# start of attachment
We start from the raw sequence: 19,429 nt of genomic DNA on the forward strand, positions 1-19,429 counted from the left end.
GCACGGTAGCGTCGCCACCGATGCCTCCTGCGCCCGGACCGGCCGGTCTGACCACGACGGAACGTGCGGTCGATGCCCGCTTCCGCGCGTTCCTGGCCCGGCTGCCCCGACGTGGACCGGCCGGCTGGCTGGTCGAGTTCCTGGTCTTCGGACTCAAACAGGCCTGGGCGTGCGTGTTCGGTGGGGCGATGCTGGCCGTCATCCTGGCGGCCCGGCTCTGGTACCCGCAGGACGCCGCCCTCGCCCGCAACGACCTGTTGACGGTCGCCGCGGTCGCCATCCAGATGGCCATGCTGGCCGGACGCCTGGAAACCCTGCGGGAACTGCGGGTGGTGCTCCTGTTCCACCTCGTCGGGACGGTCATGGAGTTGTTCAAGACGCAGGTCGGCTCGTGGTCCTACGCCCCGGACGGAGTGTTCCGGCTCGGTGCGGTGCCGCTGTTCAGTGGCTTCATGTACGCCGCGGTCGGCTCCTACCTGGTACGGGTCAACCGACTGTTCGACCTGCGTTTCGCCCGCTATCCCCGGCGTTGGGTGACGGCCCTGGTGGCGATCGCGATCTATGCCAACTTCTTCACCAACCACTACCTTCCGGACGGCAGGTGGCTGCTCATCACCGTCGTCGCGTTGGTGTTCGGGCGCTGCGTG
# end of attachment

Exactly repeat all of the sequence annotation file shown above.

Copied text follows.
We start from the raw sequence: 19,429 nt of genomic DNA on the forward strand, positions 1-19,429 counted from the left end.
GCACGGTAGCGTCGCCACCGATGCCTCCTGCGCCCGGACCGGCCGGTCTGACCACGACGGAACGTGCGGTCGATGCCCGCTTCCGCGCGTTCCTGGCCCGGCTGCCCCGACGTGGACCGGCCGGCTGGCTGGTCGAGTTCCTGGTCTTCGGACTCAAACAGGCCTGGGCGTGCGTGTTCGGTGGGGCGATGCTGGCCGTCATCCTGGCGGCCCGGCTCTGGTACCCGCAGGACGCCGCCCTCGCCCGCAACGACCTGTTGACGGTCGCCGCGGTCGCCATCCAGATGGCCATGCTGGCCGGACGCCTGGAAACCCTGCGGGAACTGCGGGTGGTGCTCCTGTTCCACCTCGTCGGGACGGTCATGGAGTTGTTCAAGACGCAGGTCGGCTCGTGGTCCTACGCCCCGGACGGAGTGTTCCGGCTCGGTGCGGTGCCGCTGTTCAGTGGCTTCATGTACGCCGCGGTCGGCTCCTACCTGGTACGGGTCAACCGACTGTTCGACCTGCGTTTCGCCCGCTATCCCCGGCGTTGGGTGACGGCCCTGGTGGCGATCGCGATCTATGCCAACTTCTTCACCAACCACTACCTTCCGGACGGCAGGTGGCTGCTCATCACCGTCGTCGCGTTGGTGTTCGGGCGCTGCGTG